When local residents feel the planning process for building wind turbines is fair and open, their perceptions of the often-controversial energy source remain steady or improve with time, according to a University of Michigan study.
Nearly half of Michigan's largest local governments feel they have little staff capacity for land use planning and zoning, according to a survey from University of Michigan researchers.
A statewide survey of local officials shows a majority are very confident in their jurisdiction's ability to administer accurate elections. However, those in Michigan's largest cities and townships — which hold nearly half the population — were more likely to report having experienced election-related problems recently.
Many local government leaders across Michigan aren't content with their jurisdiction's relationship with state government, according to a new survey by University of Michigan researchers.
The number of Americans who believe there is evidence of global warming rose to 63 percent after a memorable winter that included record cold and snow in the Northeast and historic warmth and drought in the West, according to a University of Michigan survey.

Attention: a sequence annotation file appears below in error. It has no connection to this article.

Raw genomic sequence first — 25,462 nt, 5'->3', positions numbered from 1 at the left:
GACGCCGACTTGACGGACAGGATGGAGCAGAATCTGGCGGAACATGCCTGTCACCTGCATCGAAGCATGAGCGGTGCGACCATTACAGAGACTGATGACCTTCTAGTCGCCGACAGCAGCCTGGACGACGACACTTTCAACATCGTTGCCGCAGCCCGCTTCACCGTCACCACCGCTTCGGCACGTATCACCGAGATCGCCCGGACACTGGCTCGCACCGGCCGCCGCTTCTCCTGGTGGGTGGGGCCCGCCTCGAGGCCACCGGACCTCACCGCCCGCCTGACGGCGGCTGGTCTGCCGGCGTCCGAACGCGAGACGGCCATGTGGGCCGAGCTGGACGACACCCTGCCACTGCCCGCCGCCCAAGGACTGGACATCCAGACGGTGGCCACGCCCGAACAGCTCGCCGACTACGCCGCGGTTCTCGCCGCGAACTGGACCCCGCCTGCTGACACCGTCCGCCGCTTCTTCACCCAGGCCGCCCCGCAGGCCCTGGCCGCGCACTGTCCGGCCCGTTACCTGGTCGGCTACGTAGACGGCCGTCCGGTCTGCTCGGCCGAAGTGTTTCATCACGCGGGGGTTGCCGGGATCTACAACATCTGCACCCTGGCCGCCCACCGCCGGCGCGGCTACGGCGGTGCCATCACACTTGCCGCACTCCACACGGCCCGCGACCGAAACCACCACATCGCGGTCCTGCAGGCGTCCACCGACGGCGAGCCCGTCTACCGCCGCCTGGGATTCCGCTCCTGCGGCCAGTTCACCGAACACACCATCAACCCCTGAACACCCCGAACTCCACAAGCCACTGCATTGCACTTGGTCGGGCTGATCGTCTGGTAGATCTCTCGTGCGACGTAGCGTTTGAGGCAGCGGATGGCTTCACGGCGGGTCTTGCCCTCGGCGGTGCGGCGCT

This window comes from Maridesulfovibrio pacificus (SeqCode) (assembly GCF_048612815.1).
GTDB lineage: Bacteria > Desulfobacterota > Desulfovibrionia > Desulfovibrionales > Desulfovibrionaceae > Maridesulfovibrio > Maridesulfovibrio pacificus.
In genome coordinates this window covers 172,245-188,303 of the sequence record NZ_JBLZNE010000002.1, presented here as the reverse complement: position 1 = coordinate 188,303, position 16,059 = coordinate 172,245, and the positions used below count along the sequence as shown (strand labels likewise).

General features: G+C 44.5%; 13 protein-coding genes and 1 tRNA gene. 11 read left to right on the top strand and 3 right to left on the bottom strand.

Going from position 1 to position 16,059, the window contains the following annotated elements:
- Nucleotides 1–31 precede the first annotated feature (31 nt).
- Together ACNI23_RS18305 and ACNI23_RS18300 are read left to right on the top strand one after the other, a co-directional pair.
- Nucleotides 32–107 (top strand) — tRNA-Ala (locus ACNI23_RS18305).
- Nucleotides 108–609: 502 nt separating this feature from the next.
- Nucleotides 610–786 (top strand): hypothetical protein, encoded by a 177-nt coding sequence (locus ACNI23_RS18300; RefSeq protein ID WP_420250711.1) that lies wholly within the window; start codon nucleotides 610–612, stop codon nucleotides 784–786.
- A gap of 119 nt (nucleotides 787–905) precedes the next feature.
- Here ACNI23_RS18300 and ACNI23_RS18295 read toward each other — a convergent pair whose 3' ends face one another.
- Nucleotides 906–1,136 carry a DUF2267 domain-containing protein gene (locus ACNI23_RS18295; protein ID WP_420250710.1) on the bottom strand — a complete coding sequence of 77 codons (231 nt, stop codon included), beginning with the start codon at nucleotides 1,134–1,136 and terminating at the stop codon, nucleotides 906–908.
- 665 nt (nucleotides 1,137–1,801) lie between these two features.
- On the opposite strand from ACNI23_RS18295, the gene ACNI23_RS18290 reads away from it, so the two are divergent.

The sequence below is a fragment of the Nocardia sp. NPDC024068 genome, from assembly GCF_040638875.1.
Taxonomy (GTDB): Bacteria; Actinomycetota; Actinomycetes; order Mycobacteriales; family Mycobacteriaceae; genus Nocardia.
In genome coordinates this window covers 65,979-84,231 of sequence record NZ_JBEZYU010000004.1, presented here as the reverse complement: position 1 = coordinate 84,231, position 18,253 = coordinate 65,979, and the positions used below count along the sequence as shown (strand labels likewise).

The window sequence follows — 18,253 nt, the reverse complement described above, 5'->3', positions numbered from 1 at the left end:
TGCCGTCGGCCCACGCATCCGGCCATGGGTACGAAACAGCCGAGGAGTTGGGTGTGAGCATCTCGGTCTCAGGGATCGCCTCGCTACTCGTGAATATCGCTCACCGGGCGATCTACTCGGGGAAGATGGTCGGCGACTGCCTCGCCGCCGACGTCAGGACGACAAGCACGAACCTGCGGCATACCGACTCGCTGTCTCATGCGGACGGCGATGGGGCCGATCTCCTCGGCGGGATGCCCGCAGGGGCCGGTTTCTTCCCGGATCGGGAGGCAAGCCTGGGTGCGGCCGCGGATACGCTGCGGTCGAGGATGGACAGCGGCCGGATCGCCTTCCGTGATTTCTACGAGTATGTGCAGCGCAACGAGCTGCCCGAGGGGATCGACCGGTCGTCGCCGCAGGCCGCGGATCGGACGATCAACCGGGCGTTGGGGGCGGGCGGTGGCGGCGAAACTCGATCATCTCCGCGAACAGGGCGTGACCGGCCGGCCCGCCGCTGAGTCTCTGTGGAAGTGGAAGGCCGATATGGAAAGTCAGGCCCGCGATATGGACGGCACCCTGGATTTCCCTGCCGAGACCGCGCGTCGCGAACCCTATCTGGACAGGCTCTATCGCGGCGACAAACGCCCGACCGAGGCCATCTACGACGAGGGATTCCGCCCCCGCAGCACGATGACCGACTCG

Despite recent attempts in many state legislatures to repeal or weaken renewable-energy requirements, a University of Michigan poll finds that a majority of Americans — of every race, income and education level, and religious and political affiliation — support such mandates.
A majority of local officials in Michigan think their peers are mostly ethical, although just less than half would say the same about state legislators.
Fracking is limited in Michigan with an estimated 6 percent of the state’s local jurisdictions reporting existing fracking operations or some kind of activity to expand them, but the topic generates significantly more debate, a U-M survey finds.